She doted on her grandchildren. Loved corny, vintage movies, the Hamilton Tiger Cats, and inexplicably ( to me at least) Elvis. She carefully watched her diet in order to eat healthy, and was constantly on the move.
I think her Fitbit was more exhausted at the end of every day, than she was.
She was born in a refugee camp, back in the time when her Hungarian parents fled the iron grip of Communist rule, and came to Canada as an infant. While she loved and honoured her heritage, you could no find a person more fiercely proud to be Canadian, than Sylvia. In an age where the loyalty and benefit of immigrants is under attack, she was a strong example of the positive skein they add, to the fabric of this country.
And one of her favourite ways to participate in the culture of this nation, was to take to the ice and chase a puck, for as long as her short legs, could carry her. That’s how I met Sylvia. On the wrong end of her dogged pursuit of the puck.
She was by no means a great hockey player, but what she lacked in speed and power, she more than made up in determination, and a fiercely competitive nature. She never quit on a play. Never. You might be able to steal the puck from her, and head down the ice, but you did so knowing that she would pursue you tenaciously, and that you would inevitably meet once again, at the other end of the ice.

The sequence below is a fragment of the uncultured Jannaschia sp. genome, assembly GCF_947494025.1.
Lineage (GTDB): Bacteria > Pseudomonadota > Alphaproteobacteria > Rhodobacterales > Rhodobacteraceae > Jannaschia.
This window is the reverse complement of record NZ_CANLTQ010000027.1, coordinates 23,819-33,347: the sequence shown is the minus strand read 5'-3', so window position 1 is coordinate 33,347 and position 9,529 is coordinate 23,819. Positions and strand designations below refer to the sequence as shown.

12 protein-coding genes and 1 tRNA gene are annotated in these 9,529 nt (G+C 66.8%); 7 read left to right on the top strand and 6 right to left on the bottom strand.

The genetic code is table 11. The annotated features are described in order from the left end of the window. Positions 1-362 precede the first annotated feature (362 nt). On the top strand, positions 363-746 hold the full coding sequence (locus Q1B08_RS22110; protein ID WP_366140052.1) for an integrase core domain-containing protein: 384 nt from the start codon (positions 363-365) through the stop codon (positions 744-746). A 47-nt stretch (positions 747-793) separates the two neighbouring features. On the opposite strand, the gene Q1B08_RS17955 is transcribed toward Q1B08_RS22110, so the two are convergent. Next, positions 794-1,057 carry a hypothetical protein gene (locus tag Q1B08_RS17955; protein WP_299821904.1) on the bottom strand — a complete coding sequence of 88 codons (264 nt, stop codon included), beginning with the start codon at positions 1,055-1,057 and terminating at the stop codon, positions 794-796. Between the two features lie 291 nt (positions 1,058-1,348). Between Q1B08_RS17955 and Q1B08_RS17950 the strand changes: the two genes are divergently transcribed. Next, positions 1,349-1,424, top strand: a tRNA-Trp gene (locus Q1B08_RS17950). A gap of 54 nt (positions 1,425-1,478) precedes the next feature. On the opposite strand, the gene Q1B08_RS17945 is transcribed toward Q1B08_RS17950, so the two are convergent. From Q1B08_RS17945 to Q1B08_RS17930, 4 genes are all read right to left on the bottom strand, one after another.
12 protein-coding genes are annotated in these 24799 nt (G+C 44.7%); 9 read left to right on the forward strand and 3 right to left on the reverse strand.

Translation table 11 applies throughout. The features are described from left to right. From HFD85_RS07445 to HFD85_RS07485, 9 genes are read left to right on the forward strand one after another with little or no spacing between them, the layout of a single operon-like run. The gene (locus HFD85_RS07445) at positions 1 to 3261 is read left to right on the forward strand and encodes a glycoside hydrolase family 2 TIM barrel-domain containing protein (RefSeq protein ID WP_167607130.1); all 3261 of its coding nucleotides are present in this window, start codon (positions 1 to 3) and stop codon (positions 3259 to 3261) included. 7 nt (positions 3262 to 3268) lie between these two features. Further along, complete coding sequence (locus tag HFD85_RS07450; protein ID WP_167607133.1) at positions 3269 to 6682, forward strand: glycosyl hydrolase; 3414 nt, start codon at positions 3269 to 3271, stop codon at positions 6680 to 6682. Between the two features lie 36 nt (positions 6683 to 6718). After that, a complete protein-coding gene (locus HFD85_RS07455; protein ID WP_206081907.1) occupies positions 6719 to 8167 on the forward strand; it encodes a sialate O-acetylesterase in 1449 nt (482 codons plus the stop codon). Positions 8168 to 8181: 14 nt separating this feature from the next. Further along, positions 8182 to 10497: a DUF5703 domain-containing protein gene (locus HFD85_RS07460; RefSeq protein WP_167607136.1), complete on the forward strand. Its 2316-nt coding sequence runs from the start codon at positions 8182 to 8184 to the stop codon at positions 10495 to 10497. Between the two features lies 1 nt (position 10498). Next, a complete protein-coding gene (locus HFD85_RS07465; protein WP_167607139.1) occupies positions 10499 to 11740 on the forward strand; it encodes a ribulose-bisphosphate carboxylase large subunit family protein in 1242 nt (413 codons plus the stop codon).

She was a pest.
Over the years we played, occasionally, on the same teams; most notably one year on the North Stars, of the GHL. ( The ‘Hockey for Dummies” version of organized sport. ) That was a good year, and a great team. We made it to the finals — and lost a game we should have won, but the experience bonded me to her friendship forever.
She was always the one you could count on to join you in the bar after the game. The one with the sarcastic, and occasionally filthy remark, that would leave you laughing long after you got home. The one that couldn’t wait for the next opportunity, to do it all again.